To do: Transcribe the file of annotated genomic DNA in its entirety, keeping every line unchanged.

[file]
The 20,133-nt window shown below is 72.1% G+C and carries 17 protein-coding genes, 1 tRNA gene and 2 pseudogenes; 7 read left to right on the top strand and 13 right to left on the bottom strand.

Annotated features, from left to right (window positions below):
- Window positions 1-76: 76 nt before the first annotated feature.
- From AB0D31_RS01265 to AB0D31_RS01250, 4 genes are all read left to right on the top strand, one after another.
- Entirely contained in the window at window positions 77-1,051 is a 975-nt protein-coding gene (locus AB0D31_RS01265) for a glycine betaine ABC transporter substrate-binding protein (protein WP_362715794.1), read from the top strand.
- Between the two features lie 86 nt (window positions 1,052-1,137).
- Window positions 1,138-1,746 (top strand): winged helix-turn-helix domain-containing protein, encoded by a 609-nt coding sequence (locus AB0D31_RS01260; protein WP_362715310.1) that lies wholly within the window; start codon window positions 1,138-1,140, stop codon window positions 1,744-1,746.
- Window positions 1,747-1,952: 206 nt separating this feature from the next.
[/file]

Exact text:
The 20,133-nt window shown below is 72.1% G+C and carries 17 protein-coding genes, 1 tRNA gene and 2 pseudogenes; 7 read left to right on the top strand and 13 right to left on the bottom strand.

Annotated features, from left to right (window positions below):
- Window positions 1-76: 76 nt before the first annotated feature.
- From AB0D31_RS01265 to AB0D31_RS01250, 4 genes are all read left to right on the top strand, one after another.
- Entirely contained in the window at window positions 77-1,051 is a 975-nt protein-coding gene (locus AB0D31_RS01265) for a glycine betaine ABC transporter substrate-binding protein (protein WP_362715794.1), read from the top strand.
- Between the two features lie 86 nt (window positions 1,052-1,137).
- Window positions 1,138-1,746 (top strand): winged helix-turn-helix domain-containing protein, encoded by a 609-nt coding sequence (locus AB0D31_RS01260; protein WP_362715310.1) that lies wholly within the window; start codon window positions 1,138-1,140, stop codon window positions 1,744-1,746.
- Window positions 1,747-1,952: 206 nt separating this feature from the next.